Life Before HIV/AIDS

In May of 1986 I completed my masters of science degree in Child Life from Wheelock College and relocated to New York City (NYC) to further pursue my child life career at Schneider Children’s Hospital of Long Island Jewish Medical Center on the Division of Adolescent Medicine. Since I moved to NYC not knowing a soul and without a social or support network, I joined the New York Front Runners as a means to meet others who share my lifestyle and interest in running. Although I was not out about my sexual orientation, I also found comfort and a sense of belonging in the gay bar/club community.  I was like a kid on the giant playground of Manhattan and like most kids I like to play and did just that. I found the perfect balance of personal and professional happiness. Life was good!

Five months later in October, out of nowhere I received a phone call that my dad had passed away suddenly and unexpectedly. Dad—a man of few words, but an awesome father full of unconditional love, my hero—at age 53 was now gone, leaving me without a male role model at the age of 27. The most difficult part of Dad’s passing for me was that I had known in my heart that summer I was ready to come out to my family. Now Dad was gone and I couldn’t physically tell him. On New Year’s Eve 1986 I spent the evening writing my coming out letter and sent it off to my Ma. A few days later I returned home from a long day at the hospital and noticed there were several voicemails on my answering machine. (Yes, back then people still used answering machines.)

Who could be calling me? It could not possibly be Ma telling me she already received the letter.  Or could it?  Sure enough one of the callers was Ma.  At the end of that very emotional conversation was
the positive outcome I hoped for. I recall clear as day taking with Ma
imageand through my tears and gasps for breath, she just kept on saying over and over, “Whatever you do don’t hang up this phone.” She ended the conversation saying, “And you know if your Father was alive he would feel the same way I do. Anyone you want to bring into this house is welcomed here.” Ma has been and always will be my number-one inspiration, cheerleader and head of my trusted support network. I still have a copy of my coming-out letter and read it frequently.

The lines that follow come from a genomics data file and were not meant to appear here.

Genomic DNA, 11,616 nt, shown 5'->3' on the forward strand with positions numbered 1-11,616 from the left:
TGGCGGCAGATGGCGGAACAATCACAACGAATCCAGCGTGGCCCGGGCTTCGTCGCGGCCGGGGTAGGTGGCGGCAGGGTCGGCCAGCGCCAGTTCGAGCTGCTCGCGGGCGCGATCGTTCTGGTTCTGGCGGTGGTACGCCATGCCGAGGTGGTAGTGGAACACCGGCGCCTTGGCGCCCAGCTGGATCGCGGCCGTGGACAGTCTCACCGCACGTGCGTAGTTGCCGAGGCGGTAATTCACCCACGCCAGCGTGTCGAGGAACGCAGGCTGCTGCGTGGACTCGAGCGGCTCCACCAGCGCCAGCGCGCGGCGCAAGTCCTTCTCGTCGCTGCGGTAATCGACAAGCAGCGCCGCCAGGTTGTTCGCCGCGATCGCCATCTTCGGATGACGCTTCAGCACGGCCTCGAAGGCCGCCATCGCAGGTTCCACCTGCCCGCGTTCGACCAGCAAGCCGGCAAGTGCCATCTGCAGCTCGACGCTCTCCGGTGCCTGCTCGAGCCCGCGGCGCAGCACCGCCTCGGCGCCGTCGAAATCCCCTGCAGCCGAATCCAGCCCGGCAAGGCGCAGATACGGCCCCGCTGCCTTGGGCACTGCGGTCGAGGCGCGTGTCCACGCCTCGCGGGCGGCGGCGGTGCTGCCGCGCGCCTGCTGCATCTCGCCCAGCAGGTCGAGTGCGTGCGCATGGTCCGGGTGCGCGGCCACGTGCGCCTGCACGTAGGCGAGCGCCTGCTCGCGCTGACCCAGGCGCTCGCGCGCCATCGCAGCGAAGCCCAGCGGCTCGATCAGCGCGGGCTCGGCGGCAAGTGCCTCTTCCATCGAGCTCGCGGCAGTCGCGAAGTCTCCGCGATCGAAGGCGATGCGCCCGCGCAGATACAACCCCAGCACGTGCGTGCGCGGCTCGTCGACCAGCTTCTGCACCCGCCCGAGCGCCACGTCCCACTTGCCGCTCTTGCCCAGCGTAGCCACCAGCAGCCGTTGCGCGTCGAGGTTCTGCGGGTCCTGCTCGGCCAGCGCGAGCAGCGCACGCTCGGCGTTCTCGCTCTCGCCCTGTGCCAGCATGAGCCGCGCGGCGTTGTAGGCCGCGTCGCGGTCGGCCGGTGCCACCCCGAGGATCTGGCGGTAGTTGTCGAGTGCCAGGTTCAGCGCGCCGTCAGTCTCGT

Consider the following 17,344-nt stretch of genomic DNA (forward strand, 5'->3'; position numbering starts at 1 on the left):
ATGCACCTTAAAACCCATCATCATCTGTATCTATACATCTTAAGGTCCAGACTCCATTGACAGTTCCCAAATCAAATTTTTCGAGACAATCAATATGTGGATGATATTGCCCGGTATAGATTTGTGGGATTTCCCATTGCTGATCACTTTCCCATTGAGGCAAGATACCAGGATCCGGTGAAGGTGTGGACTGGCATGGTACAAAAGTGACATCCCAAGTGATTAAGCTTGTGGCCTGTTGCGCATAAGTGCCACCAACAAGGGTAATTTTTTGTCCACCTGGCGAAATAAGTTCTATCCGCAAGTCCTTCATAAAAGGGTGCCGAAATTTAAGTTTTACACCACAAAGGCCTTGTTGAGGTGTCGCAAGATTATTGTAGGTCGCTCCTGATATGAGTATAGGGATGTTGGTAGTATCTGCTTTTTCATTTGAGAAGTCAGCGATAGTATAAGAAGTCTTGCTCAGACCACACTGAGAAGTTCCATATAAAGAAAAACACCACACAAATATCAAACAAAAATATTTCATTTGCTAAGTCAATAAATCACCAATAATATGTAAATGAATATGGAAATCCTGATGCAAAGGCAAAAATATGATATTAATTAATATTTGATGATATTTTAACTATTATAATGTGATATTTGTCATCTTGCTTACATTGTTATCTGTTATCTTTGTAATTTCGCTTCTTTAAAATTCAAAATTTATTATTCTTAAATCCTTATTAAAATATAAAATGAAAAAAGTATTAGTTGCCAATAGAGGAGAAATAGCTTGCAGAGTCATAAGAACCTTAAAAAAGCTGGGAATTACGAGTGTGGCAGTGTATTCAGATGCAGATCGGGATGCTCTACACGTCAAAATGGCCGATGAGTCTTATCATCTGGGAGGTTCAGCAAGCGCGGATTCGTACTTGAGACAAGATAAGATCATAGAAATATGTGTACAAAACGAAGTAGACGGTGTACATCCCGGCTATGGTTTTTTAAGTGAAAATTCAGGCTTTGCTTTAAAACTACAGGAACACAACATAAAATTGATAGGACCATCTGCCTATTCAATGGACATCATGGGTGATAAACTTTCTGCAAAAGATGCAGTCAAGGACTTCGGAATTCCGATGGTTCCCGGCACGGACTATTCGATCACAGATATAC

Fast forward to 1989 and I was turning 30. I was advancing in my career, I had an awesome social network and I was truly enjoying life as a New Yorker. On the thought of being “old” and at a dare of a friend I started training for the 1989 New YorkCity Marathon. I set a personal goal to simply just finish and 4:35:46 later I achieved my goal by crossing the finish line. At the finish line, all finishers were awarded a medal. To this day I have that medal prominently displayed in my home as a visual reminder that I can achieve any goal that I set for myself. For the next four years I was living and loving life as a Manhattanite.

I’ve always been pretty athletic and health-conscious and like most Manhattanites I walked everywhere, including to and from “work” at St. Luke’s-Roosevelt Hospital Center (SLRHC), approximately one mile away. It was in early November 1993 that I noticed I was increasingly fatiguing on my walk to and from SLRHC, as well as having great difficulty climbing the seven flights of stairs to the Pediatric Unit. I would at times have to rest a few moments on my walk and when I reached the hospital I could barely make it to the second floor and would have to get an elevator the rest of the way up. I’ve always been in tune with my body and proactive about my health and wellness, so I immediately contacted my primary care provider Dr. Richard Amiraian for an appointment. A few days later at that appointment, Dr. Amiraian and I discussed any recent changes and/or behaviors in my life that might be causing this and he recommended an HIV test in addition to routine lab work to get to the root of my increasing extreme fatigue. I refer to it as “stop, or drop, and fall.” If I did not stop right then and there when it hit for a few moments, then I would literally drop. Since I tested HIV-negative less than six months earlier I was like sure, why not. I have always been an advocate of testing and knowing my status. Well the why-not was I knew that I had engaged in high-risk msm (men who have sex with men) behavior, without consistent and correct condom use.

Photo: Graphix For Change
Photo: Graphix For Change

However, for my own peace of mind I wanted and needed to know my HIV status.  If I again tested negative then I could follow a healthy lifestyle, minimizing my risk of exposure. If on the other hand I tested positive, I could get into treatment immediately and focus on keeping my immune system strong.  Equally as important was avoiding transmission of the virus to others. With the confidential and trusted support of only Dr. Amiraian and my direct supervisor Teryl Lowinger, RN, Director, Maternal Child Health at SLRHC, I signed the required written consent and received my pre-test counseling. My blood was drawn and sent off to the lab. Back in 1993 there was no rapid HIV test. The only HIV test available was the conventional or serum test, with an average waiting time of ten days for the results. Those were the LONGEST days of my life!


Living Openly with HIV/AIDS